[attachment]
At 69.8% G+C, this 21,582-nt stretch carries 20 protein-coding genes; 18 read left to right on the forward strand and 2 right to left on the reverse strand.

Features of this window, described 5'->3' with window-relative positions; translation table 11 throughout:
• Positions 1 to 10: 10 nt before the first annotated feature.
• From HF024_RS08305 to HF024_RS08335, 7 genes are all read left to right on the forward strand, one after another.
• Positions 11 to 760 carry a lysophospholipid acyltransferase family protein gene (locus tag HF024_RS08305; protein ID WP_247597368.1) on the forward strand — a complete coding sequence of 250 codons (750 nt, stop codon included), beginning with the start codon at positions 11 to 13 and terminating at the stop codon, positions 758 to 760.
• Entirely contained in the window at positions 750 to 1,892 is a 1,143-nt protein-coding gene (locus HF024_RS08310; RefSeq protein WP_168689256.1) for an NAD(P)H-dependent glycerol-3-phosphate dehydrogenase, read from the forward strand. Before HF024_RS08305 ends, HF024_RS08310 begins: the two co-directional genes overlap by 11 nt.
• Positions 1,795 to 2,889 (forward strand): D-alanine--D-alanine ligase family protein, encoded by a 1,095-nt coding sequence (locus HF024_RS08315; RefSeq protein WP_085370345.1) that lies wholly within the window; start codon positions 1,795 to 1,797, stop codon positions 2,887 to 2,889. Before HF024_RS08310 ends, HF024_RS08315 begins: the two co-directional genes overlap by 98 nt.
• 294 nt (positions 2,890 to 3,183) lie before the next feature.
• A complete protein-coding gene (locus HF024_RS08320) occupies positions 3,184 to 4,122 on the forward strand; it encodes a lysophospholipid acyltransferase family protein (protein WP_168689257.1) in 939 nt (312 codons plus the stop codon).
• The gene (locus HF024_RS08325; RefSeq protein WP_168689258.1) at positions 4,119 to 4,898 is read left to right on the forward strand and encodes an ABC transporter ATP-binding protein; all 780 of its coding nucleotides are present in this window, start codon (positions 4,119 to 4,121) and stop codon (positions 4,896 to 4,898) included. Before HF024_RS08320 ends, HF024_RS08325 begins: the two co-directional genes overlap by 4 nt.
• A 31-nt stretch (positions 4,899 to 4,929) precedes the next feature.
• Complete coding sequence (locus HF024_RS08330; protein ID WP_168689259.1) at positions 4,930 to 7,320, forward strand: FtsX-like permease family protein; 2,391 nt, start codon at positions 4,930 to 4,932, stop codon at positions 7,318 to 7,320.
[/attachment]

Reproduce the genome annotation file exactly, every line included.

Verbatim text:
At 69.8% G+C, this 21,582-nt stretch carries 20 protein-coding genes; 18 read left to right on the forward strand and 2 right to left on the reverse strand.

Features of this window, described 5'->3' with window-relative positions; translation table 11 throughout:
• Positions 1 to 10: 10 nt before the first annotated feature.
• From HF024_RS08305 to HF024_RS08335, 7 genes are all read left to right on the forward strand, one after another.
• Positions 11 to 760 carry a lysophospholipid acyltransferase family protein gene (locus tag HF024_RS08305; protein ID WP_247597368.1) on the forward strand — a complete coding sequence of 250 codons (750 nt, stop codon included), beginning with the start codon at positions 11 to 13 and terminating at the stop codon, positions 758 to 760.
• Entirely contained in the window at positions 750 to 1,892 is a 1,143-nt protein-coding gene (locus HF024_RS08310; RefSeq protein WP_168689256.1) for an NAD(P)H-dependent glycerol-3-phosphate dehydrogenase, read from the forward strand. Before HF024_RS08305 ends, HF024_RS08310 begins: the two co-directional genes overlap by 11 nt.
• Positions 1,795 to 2,889 (forward strand): D-alanine--D-alanine ligase family protein, encoded by a 1,095-nt coding sequence (locus HF024_RS08315; RefSeq protein WP_085370345.1) that lies wholly within the window; start codon positions 1,795 to 1,797, stop codon positions 2,887 to 2,889. Before HF024_RS08310 ends, HF024_RS08315 begins: the two co-directional genes overlap by 98 nt.
• 294 nt (positions 2,890 to 3,183) lie before the next feature.
• A complete protein-coding gene (locus HF024_RS08320) occupies positions 3,184 to 4,122 on the forward strand; it encodes a lysophospholipid acyltransferase family protein (protein WP_168689257.1) in 939 nt (312 codons plus the stop codon).
• The gene (locus HF024_RS08325; RefSeq protein WP_168689258.1) at positions 4,119 to 4,898 is read left to right on the forward strand and encodes an ABC transporter ATP-binding protein; all 780 of its coding nucleotides are present in this window, start codon (positions 4,119 to 4,121) and stop codon (positions 4,896 to 4,898) included. Before HF024_RS08320 ends, HF024_RS08325 begins: the two co-directional genes overlap by 4 nt.
• A 31-nt stretch (positions 4,899 to 4,929) precedes the next feature.
• Complete coding sequence (locus HF024_RS08330; protein ID WP_168689259.1) at positions 4,930 to 7,320, forward strand: FtsX-like permease family protein; 2,391 nt, start codon at positions 4,930 to 4,932, stop codon at positions 7,318 to 7,320.